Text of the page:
TJX Data Theft Blamed on Wireless
The fallout from TJX's infamous customer data theft doesn't
get any better
for the Framingham, Mass.-based retail behemoth. (Incidentally,
TJX's corporate headquarters is just down the road from where most of the Redmond
magazine editors have set up shop).
A Canadian investigative panel has found fault with both the company's wireless
technology security and its data retention practices. The eight-month investigation
revealed that the hackers got TJX customers' credit card numbers by intercepting
wireless signals from two Miami-area Marshalls stores.
Canadian Privacy Commissioner Jennifer Stoddart also singled out how TJX held
onto older customer data it should have purged long ago. "The company collected
too much personal information, kept it too long and relied on weak encryption
technology to protect it," Stoddart said at a recent information security
conference in Canada. Guess TJX won't be opening any new stores north of the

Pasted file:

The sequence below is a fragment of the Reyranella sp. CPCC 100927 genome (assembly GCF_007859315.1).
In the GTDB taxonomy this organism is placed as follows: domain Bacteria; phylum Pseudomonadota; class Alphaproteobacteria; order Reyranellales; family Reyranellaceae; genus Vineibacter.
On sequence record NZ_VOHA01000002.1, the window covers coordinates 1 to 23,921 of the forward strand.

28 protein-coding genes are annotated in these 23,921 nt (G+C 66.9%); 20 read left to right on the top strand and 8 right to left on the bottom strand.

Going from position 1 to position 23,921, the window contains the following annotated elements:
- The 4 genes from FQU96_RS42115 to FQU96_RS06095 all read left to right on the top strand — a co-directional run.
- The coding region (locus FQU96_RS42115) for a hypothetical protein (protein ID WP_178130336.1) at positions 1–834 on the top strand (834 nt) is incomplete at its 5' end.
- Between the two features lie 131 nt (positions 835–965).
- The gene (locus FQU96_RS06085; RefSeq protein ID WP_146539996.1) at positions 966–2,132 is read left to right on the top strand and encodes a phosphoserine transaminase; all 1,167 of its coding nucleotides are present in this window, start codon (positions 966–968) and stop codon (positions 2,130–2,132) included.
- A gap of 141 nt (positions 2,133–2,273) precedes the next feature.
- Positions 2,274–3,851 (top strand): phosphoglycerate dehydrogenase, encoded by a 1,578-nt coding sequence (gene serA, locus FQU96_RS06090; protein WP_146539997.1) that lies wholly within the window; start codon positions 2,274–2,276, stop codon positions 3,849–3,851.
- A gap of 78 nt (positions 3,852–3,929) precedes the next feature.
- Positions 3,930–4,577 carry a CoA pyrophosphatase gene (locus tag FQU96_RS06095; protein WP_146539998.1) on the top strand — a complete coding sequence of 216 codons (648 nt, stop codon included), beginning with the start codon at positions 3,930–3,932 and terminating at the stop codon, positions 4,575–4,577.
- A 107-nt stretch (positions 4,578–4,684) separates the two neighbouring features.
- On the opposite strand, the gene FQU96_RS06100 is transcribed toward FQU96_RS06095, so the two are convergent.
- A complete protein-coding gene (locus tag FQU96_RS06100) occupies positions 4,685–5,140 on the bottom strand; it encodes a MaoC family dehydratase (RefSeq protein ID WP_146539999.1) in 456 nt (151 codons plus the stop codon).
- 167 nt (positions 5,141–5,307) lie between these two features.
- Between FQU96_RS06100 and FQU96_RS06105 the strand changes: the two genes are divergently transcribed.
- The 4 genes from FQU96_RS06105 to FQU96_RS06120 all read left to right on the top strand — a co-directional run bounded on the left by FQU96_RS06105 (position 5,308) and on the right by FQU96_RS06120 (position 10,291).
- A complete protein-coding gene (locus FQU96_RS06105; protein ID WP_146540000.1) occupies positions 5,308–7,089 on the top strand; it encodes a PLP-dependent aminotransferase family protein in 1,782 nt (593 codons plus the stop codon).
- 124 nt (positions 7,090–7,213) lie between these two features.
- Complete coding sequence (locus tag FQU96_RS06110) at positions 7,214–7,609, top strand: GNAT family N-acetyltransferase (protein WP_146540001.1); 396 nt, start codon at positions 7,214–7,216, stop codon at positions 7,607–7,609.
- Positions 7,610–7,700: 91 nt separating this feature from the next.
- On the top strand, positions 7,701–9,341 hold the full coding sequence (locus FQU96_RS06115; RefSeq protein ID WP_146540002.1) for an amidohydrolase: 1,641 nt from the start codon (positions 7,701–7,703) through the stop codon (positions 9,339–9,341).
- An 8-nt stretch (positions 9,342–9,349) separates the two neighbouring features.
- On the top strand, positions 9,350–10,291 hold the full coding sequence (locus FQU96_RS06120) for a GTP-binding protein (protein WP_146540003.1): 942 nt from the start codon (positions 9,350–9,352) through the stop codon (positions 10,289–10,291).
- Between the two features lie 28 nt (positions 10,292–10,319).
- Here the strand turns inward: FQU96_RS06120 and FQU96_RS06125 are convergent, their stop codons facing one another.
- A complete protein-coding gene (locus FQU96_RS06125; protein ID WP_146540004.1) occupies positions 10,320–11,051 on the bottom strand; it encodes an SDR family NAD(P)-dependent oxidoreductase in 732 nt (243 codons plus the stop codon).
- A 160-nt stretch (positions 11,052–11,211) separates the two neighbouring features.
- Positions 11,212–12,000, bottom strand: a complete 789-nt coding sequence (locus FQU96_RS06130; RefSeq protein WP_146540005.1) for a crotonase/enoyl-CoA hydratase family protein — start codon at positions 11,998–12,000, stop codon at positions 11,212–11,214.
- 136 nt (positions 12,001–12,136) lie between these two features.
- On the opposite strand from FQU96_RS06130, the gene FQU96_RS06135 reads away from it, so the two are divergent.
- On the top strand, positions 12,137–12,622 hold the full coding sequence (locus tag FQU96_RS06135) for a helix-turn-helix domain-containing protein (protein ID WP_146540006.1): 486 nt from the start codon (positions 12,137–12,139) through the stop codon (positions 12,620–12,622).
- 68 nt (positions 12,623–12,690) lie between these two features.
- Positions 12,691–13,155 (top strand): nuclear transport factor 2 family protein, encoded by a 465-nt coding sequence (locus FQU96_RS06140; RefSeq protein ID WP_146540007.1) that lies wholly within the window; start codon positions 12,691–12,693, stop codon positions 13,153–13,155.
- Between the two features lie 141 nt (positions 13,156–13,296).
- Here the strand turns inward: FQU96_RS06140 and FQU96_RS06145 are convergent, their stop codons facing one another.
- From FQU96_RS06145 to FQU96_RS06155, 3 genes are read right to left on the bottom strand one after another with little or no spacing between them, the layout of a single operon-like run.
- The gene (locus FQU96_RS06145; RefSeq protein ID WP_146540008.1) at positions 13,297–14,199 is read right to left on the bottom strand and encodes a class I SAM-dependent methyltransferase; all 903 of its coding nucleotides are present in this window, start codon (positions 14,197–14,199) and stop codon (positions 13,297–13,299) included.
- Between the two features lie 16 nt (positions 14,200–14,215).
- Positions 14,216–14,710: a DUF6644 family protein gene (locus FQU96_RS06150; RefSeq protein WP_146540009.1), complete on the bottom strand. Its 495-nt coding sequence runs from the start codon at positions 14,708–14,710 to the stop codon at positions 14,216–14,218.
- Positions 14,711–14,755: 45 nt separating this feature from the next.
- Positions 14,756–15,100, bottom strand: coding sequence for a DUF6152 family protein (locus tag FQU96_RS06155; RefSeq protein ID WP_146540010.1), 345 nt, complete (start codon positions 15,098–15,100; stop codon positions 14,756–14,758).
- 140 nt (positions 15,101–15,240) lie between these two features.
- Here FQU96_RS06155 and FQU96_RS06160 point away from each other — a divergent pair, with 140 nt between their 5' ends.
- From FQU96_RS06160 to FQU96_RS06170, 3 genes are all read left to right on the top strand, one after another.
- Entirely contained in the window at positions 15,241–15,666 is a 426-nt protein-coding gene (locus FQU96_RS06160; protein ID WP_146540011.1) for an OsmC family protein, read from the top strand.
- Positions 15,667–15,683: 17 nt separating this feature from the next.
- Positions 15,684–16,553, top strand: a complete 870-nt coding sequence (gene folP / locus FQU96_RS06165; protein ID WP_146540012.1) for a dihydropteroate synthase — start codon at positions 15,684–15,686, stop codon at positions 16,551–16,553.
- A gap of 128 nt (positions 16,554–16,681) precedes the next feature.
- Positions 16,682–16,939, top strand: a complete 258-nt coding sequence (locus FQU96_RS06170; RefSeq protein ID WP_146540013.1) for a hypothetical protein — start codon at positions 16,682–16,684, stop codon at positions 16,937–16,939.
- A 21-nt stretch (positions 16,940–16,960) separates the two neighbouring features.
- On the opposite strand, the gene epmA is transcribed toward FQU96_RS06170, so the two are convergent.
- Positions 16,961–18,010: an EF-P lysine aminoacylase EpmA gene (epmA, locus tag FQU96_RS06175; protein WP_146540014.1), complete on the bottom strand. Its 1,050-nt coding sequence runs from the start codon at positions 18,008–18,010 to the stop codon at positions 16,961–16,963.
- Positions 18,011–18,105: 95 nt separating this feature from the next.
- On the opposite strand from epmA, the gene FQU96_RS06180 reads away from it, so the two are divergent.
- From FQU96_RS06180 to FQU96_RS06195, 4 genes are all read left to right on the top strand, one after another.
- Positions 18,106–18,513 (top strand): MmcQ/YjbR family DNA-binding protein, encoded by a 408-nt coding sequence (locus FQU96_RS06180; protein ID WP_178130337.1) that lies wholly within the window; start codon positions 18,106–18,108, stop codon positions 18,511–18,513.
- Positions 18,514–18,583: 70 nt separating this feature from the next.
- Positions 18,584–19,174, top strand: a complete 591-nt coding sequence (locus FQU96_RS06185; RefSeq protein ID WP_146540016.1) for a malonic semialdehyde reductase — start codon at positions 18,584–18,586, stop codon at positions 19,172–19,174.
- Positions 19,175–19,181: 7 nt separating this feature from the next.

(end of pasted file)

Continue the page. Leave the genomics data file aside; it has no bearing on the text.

border any time soon.
Stoddard's recommendations for TJX included masking the information on driver's
licenses when they're collected during returns. TJX says it's already working
The situation for those whose card numbers were stolen continues to be a nightmare.
Experts say it takes a huge investment of time and money to clear your name
once a crook has gone wild with your card numbers or account information. With
my financial situation, if someone stole my identity, they'd probably want to
give it back.
Has your company ever had any sort of security breach? How did you react and
respond? How did that event change the way you manage and monitor your security
infrastructure? Steal a moment to let me know at firstname.lastname@example.org.
Posted by Lafe Low on September 26, 2007 at 11:57 AM